The expedition continued on after leaving the Tumut River. On November 16 they came to the Hume (Murray) River, and on December 16 reached Port Phillip. Settlement followed the discovery of the Tumut Valley by Hume and Hovell very quickly.
As far as can be ascertained the first advance was made down the banks of the Murrumbidgee from Yass, and must have taken place in the late twenties of the 18th (sic 19th) century. The first authentic information that can be found is that a daughter was born to Thomas McAlister and his wife at Darbalara in 1830; this daughter was named Elizabeth, and afterwards married Mr. John Wilkinson. Darbalara thus was the first land to be settled on the Tumut River, and is situated on the banks of the river just before it flows into the Murrumbidgee.
In 1832 George Shelley arrived in Tumut and took up land at Bombowlee and was the first landholder there, and in 1845 became the sole owner of the now famous fertile Tumut Plains. In 1836 John Archer Broughton arrived in Tumut. He was born in Appin and was the son of William Broughton, who arrived in the colony with the first fleet in 1788 under Governor Philip. He settled first at Mundongo and afterwards at Gocup.
In 1837, James Garland took up land at Darbalara, and in the same year J. B. Sharp came from Windsor and took up 'Green Hills,' Adelong.
In 1838 John and Thomas Wilkinson came through from Gundaroo with 80 head of cattle and camped at what is now known as 'Rosebank,' on Gilmore Creek, and on applying for a squatter's, license were given 'Yellowin,' to which place they moved in 1840. John was 17 and Thomas '14 years of age, having been born in Liverpool, N.S.W., in 1821 and 1824 respectively. Both built homes at Yellowin.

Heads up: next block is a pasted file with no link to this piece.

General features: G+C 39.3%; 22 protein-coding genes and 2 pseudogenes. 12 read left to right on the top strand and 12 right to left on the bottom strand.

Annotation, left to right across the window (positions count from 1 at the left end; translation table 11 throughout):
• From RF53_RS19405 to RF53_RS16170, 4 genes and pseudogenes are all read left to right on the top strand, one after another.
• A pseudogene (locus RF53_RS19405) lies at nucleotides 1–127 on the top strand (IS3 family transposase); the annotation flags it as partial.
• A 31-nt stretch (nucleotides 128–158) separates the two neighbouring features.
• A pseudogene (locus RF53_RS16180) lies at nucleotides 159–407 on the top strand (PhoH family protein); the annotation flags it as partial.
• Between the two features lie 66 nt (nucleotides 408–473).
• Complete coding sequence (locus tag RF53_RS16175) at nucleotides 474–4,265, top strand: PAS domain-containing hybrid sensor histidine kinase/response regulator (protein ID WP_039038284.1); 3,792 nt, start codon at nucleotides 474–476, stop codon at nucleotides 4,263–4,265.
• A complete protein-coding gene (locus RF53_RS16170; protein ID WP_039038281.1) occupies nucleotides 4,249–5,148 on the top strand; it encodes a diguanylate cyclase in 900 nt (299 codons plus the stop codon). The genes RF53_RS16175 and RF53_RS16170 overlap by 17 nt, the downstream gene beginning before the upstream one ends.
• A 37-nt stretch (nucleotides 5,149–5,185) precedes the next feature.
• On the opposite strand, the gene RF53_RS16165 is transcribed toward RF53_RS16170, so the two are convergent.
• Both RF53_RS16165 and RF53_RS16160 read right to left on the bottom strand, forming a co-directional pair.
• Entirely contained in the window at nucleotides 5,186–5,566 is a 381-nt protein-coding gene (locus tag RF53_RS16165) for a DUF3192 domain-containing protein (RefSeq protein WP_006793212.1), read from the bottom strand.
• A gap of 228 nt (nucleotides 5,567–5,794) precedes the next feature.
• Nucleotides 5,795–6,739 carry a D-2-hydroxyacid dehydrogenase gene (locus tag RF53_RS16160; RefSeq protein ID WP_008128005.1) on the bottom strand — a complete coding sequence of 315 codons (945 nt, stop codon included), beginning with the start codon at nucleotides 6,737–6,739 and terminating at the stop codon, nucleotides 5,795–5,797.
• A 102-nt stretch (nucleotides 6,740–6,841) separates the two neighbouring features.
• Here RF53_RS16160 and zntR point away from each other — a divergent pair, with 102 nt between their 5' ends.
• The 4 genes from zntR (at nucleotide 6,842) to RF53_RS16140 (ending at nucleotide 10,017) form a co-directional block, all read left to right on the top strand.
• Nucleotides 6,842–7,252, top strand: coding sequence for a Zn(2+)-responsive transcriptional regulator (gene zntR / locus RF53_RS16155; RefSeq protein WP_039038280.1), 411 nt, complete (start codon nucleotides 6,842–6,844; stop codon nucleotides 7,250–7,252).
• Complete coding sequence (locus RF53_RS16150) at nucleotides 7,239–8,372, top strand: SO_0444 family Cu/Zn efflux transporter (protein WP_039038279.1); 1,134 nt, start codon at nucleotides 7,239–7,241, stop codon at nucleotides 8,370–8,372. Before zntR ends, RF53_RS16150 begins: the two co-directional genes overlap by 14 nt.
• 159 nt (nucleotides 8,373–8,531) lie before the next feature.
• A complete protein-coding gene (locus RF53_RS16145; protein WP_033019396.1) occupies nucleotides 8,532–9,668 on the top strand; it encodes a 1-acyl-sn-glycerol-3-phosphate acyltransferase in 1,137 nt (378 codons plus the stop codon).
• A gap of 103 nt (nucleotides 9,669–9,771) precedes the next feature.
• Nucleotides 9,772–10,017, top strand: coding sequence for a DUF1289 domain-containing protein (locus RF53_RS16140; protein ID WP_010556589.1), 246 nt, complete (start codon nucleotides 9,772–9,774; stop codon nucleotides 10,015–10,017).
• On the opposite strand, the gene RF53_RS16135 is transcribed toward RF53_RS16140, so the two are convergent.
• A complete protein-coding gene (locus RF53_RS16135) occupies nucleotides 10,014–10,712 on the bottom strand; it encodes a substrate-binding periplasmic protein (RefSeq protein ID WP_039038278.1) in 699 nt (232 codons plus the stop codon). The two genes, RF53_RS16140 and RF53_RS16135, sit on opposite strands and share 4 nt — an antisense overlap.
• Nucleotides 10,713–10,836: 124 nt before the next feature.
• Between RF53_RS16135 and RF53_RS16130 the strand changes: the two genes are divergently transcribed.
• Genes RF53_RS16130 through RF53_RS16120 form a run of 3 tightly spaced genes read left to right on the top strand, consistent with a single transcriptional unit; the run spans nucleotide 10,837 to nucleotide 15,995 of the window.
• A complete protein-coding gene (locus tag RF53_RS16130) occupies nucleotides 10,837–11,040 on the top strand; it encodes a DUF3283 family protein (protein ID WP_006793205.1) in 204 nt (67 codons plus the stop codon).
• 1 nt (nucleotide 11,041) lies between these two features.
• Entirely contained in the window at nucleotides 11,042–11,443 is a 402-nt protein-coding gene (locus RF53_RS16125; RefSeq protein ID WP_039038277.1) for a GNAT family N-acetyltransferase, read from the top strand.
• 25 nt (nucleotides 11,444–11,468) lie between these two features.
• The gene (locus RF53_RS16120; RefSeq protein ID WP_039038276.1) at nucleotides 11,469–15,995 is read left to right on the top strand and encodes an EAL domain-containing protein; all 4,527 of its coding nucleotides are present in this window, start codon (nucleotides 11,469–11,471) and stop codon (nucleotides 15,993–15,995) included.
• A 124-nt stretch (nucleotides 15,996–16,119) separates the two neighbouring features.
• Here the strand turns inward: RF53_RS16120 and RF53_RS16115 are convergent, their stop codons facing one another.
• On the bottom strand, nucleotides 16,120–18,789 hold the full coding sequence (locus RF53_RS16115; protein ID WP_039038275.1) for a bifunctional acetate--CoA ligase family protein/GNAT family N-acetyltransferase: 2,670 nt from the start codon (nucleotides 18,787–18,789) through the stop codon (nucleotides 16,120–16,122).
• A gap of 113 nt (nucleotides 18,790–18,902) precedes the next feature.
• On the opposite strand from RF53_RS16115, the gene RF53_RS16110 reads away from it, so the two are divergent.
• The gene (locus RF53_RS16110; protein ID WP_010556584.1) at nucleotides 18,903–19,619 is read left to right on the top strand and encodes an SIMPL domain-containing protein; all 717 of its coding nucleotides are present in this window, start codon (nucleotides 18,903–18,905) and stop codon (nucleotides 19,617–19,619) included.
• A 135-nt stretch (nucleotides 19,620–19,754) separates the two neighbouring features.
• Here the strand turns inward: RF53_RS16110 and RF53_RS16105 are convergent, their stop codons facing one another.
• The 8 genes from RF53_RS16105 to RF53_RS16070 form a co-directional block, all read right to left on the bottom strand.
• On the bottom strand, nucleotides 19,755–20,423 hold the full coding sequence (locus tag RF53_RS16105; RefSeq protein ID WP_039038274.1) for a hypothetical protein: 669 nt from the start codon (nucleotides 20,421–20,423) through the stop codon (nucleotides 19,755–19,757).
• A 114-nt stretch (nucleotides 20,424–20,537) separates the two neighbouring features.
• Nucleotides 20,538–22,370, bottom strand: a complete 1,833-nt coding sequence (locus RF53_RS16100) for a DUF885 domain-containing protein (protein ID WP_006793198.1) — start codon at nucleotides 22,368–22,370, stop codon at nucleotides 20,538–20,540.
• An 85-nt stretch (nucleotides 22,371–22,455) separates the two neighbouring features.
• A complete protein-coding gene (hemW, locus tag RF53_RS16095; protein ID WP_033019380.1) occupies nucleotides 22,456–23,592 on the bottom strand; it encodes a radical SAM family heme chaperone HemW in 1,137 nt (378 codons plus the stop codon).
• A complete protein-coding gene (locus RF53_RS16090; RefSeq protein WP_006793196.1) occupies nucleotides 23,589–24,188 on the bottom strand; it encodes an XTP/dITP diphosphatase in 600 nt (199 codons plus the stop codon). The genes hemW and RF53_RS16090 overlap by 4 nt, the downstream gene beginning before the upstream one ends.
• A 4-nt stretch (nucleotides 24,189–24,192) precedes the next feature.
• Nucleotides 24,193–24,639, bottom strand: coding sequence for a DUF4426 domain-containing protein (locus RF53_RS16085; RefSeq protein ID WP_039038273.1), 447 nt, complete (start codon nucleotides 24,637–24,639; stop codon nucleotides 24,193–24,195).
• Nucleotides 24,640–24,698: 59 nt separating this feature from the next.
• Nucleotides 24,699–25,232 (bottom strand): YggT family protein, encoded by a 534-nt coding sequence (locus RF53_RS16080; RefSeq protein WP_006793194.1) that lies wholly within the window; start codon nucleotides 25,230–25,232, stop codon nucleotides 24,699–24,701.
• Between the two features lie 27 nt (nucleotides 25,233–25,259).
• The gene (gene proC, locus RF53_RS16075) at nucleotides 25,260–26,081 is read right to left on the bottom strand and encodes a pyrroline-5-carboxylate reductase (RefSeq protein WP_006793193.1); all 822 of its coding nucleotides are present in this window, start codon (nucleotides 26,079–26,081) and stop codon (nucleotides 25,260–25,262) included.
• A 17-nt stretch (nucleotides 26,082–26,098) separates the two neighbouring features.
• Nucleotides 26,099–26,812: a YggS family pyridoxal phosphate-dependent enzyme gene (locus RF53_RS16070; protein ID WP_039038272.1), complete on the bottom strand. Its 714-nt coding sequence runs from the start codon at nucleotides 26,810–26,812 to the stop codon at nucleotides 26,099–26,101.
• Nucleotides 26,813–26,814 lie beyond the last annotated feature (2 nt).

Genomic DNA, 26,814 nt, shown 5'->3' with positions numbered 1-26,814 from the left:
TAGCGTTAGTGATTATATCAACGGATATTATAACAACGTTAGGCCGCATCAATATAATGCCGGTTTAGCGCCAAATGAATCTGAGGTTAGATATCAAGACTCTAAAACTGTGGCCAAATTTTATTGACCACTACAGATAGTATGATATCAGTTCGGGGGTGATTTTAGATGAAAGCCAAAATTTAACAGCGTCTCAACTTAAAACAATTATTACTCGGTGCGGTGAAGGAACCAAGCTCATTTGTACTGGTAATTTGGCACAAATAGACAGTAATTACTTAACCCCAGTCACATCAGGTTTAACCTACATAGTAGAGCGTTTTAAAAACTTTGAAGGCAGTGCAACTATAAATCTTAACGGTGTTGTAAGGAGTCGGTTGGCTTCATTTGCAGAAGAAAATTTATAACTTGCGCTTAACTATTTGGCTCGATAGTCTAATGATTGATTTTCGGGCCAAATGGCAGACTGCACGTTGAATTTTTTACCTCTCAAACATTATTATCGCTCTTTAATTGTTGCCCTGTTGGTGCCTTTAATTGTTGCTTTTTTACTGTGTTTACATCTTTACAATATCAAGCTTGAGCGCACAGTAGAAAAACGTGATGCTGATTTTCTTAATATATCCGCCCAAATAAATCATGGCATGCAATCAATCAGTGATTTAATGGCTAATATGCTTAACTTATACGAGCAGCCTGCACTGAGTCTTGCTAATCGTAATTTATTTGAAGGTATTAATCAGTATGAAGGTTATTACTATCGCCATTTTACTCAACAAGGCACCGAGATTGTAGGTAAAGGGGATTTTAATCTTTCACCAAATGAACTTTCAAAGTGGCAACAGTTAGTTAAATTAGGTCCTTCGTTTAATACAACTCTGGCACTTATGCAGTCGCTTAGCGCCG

These pioneers were followed up by Robert Cooke, Dr. Clayton, Francis Anderson in 1838, Timothy O'Mara, Fred. Body, Thomas Eggleton, Frederick Wheler Vyner, Robert George Ibbotson in 1839, Henry Bingham (Commissioner of Crown Lands) in 1840. In 1838 William Clee was born at Bongongo, near Tumut, Richard Clee at Tumut in 1840, Robert McAlister at Tumut Plains in 1842, the two latter being still alive and take part in the celebrations. Other arrivals whose descendants are in the district are Robert Piper and M. Brennan in 1841, Francis Foord in 1843, Augustus Lefevre in 1844, E. G. Brown in 1846, William Bridle in 1848.